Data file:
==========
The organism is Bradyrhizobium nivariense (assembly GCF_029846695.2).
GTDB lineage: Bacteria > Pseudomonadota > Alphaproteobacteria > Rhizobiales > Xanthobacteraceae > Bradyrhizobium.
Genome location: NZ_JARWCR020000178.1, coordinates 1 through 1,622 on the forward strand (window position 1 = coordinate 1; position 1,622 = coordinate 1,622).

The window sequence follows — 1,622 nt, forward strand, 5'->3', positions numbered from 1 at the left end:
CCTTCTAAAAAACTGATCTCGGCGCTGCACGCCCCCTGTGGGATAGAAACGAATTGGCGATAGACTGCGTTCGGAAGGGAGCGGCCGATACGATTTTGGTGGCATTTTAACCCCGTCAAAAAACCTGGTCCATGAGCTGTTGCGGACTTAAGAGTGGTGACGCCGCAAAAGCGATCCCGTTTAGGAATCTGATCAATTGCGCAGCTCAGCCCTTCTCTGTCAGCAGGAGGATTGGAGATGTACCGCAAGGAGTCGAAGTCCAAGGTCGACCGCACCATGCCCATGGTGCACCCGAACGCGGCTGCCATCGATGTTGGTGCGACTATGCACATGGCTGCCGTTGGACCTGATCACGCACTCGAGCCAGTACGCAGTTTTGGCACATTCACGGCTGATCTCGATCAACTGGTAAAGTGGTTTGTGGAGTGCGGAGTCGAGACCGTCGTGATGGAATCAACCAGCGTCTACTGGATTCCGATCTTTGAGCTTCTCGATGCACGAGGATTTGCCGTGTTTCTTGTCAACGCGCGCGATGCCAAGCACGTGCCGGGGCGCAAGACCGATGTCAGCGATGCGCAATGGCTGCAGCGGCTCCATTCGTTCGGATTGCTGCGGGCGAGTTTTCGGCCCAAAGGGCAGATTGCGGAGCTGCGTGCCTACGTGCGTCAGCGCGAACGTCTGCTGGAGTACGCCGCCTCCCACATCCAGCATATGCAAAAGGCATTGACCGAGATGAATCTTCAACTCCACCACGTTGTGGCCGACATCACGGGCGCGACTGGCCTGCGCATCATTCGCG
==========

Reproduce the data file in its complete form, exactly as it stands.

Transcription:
The organism is Bradyrhizobium nivariense (assembly GCF_029846695.2).
GTDB lineage: Bacteria > Pseudomonadota > Alphaproteobacteria > Rhizobiales > Xanthobacteraceae > Bradyrhizobium.
Genome location: NZ_JARWCR020000178.1, coordinates 1 through 1,622 on the forward strand (window position 1 = coordinate 1; position 1,622 = coordinate 1,622).

The window sequence follows — 1,622 nt, forward strand, 5'->3', positions numbered from 1 at the left end:
CCTTCTAAAAAACTGATCTCGGCGCTGCACGCCCCCTGTGGGATAGAAACGAATTGGCGATAGACTGCGTTCGGAAGGGAGCGGCCGATACGATTTTGGTGGCATTTTAACCCCGTCAAAAAACCTGGTCCATGAGCTGTTGCGGACTTAAGAGTGGTGACGCCGCAAAAGCGATCCCGTTTAGGAATCTGATCAATTGCGCAGCTCAGCCCTTCTCTGTCAGCAGGAGGATTGGAGATGTACCGCAAGGAGTCGAAGTCCAAGGTCGACCGCACCATGCCCATGGTGCACCCGAACGCGGCTGCCATCGATGTTGGTGCGACTATGCACATGGCTGCCGTTGGACCTGATCACGCACTCGAGCCAGTACGCAGTTTTGGCACATTCACGGCTGATCTCGATCAACTGGTAAAGTGGTTTGTGGAGTGCGGAGTCGAGACCGTCGTGATGGAATCAACCAGCGTCTACTGGATTCCGATCTTTGAGCTTCTCGATGCACGAGGATTTGCCGTGTTTCTTGTCAACGCGCGCGATGCCAAGCACGTGCCGGGGCGCAAGACCGATGTCAGCGATGCGCAATGGCTGCAGCGGCTCCATTCGTTCGGATTGCTGCGGGCGAGTTTTCGGCCCAAAGGGCAGATTGCGGAGCTGCGTGCCTACGTGCGTCAGCGCGAACGTCTGCTGGAGTACGCCGCCTCCCACATCCAGCATATGCAAAAGGCATTGACCGAGATGAATCTTCAACTCCACCACGTTGTGGCCGACATCACGGGCGCGACTGGCCTGCGCATCATTCGCG